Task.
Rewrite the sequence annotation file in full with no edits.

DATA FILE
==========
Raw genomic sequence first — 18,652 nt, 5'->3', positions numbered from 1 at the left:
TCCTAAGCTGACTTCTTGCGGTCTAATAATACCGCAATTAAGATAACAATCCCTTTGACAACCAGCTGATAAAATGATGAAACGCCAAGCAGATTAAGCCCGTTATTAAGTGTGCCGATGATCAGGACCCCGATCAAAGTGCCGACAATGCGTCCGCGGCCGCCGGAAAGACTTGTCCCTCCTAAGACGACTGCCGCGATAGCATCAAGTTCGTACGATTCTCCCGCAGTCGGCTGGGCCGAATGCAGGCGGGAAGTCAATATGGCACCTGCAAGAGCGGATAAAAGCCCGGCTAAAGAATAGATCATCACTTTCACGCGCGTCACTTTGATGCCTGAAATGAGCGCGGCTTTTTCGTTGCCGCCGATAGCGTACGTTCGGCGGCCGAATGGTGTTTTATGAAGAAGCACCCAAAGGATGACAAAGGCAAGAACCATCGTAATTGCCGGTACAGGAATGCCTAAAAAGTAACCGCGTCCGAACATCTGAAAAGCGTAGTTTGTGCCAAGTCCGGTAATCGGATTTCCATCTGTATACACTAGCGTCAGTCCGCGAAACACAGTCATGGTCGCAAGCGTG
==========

Raw genomic sequence first — 18,652 nt, 5'->3', positions numbered from 1 at the left:
TCCTAAGCTGACTTCTTGCGGTCTAATAATACCGCAATTAAGATAACAATCCCTTTGACAACCAGCTGATAAAATGATGAAACGCCAAGCAGATTAAGCCCGTTATTAAGTGTGCCGATGATCAGGACCCCGATCAAAGTGCCGACAATGCGTCCGCGGCCGCCGGAAAGACTTGTCCCTCCTAAGACGACTGCCGCGATAGCATCAAGTTCGTACGATTCTCCCGCAGTCGGCTGGGCCGAATGCAGGCGGGAAGTCAATATGGCACCTGCAAGAGCGGATAAAAGCCCGGCTAAAGAATAGATCATCACTTTCACGCGCGTCACTTTGATGCCTGAAATGAGCGCGGCTTTTTCGTTGCCGCCGATAGCGTACGTTCGGCGGCCGAATGGTGTTTTATGAAGAAGCACCCAAAGGATGACAAAGGCAAGAACCATCGTAATTGCCGGTACAGGAATGCCTAAAAAGTAACCGCGTCCGAACATCTGAAAAGCGTAGTTTGTGCCAAGTCCGGTAATCGGATTTCCATCTGTATACACTAGCGTCAGTCCGCGAAACACAGTCATGGTCGCAAGCGTG